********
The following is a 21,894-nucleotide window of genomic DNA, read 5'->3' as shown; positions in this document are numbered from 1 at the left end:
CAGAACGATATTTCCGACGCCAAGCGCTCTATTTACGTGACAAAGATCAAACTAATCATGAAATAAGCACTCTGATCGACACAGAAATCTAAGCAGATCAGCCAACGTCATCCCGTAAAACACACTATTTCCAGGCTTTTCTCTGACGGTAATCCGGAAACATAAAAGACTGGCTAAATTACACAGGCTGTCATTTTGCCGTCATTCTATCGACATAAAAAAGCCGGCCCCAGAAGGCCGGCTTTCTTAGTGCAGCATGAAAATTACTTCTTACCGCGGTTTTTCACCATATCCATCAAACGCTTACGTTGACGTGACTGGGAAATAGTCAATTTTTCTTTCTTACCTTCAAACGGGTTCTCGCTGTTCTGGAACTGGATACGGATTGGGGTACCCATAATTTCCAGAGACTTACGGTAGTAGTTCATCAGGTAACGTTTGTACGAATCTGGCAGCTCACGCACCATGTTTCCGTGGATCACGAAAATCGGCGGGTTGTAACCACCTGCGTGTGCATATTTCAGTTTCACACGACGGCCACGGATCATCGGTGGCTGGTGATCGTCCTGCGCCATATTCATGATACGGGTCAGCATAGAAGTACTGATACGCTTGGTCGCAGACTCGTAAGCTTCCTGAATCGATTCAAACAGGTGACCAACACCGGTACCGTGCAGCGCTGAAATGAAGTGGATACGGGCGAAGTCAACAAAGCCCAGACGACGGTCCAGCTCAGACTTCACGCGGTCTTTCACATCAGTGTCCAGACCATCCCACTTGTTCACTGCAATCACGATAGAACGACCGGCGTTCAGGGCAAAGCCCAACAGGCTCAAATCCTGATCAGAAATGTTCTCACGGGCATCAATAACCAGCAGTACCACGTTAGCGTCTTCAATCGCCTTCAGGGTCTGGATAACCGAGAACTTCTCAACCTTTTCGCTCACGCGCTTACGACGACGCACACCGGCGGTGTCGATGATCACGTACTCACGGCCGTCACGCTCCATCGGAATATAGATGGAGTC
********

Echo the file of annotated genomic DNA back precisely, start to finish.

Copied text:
The following is a 21,894-nucleotide window of genomic DNA, read 5'->3' as shown; positions in this document are numbered from 1 at the left end:
CAGAACGATATTTCCGACGCCAAGCGCTCTATTTACGTGACAAAGATCAAACTAATCATGAAATAAGCACTCTGATCGACACAGAAATCTAAGCAGATCAGCCAACGTCATCCCGTAAAACACACTATTTCCAGGCTTTTCTCTGACGGTAATCCGGAAACATAAAAGACTGGCTAAATTACACAGGCTGTCATTTTGCCGTCATTCTATCGACATAAAAAAGCCGGCCCCAGAAGGCCGGCTTTCTTAGTGCAGCATGAAAATTACTTCTTACCGCGGTTTTTCACCATATCCATCAAACGCTTACGTTGACGTGACTGGGAAATAGTCAATTTTTCTTTCTTACCTTCAAACGGGTTCTCGCTGTTCTGGAACTGGATACGGATTGGGGTACCCATAATTTCCAGAGACTTACGGTAGTAGTTCATCAGGTAACGTTTGTACGAATCTGGCAGCTCACGCACCATGTTTCCGTGGATCACGAAAATCGGCGGGTTGTAACCACCTGCGTGTGCATATTTCAGTTTCACACGACGGCCACGGATCATCGGTGGCTGGTGATCGTCCTGCGCCATATTCATGATACGGGTCAGCATAGAAGTACTGATACGCTTGGTCGCAGACTCGTAAGCTTCCTGAATCGATTCAAACAGGTGACCAACACCGGTACCGTGCAGCGCTGAAATGAAGTGGATACGGGCGAAGTCAACAAAGCCCAGACGACGGTCCAGCTCAGACTTCACGCGGTCTTTCACATCAGTGTCCAGACCATCCCACTTGTTCACTGCAATCACGATAGAACGACCGGCGTTCAGGGCAAAGCCCAACAGGCTCAAATCCTGATCAGAAATGTTCTCACGGGCATCAATAACCAGCAGTACCACGTTAGCGTCTTCAATCGCCTTCAGGGTCTGGATAACCGAGAACTTCTCAACCTTTTCGCTCACGCGCTTACGACGACGCACACCGGCGGTGTCGATGATCACGTACTCACGGCCGTCACGCTCCATCGGAATATAGATGGAGTC